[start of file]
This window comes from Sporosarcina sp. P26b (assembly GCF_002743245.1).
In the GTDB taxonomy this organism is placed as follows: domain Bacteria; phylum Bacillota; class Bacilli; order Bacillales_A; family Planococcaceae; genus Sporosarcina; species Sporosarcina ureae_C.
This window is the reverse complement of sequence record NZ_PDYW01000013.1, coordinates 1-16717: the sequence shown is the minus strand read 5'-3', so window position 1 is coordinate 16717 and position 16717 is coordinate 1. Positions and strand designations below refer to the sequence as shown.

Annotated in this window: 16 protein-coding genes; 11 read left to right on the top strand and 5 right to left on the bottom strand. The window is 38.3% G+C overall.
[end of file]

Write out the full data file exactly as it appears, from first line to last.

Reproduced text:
This window comes from Sporosarcina sp. P26b (assembly GCF_002743245.1).
In the GTDB taxonomy this organism is placed as follows: domain Bacteria; phylum Bacillota; class Bacilli; order Bacillales_A; family Planococcaceae; genus Sporosarcina; species Sporosarcina ureae_C.
This window is the reverse complement of sequence record NZ_PDYW01000013.1, coordinates 1-16717: the sequence shown is the minus strand read 5'-3', so window position 1 is coordinate 16717 and position 16717 is coordinate 1. Positions and strand designations below refer to the sequence as shown.

Annotated in this window: 16 protein-coding genes; 11 read left to right on the top strand and 5 right to left on the bottom strand. The window is 38.3% G+C overall.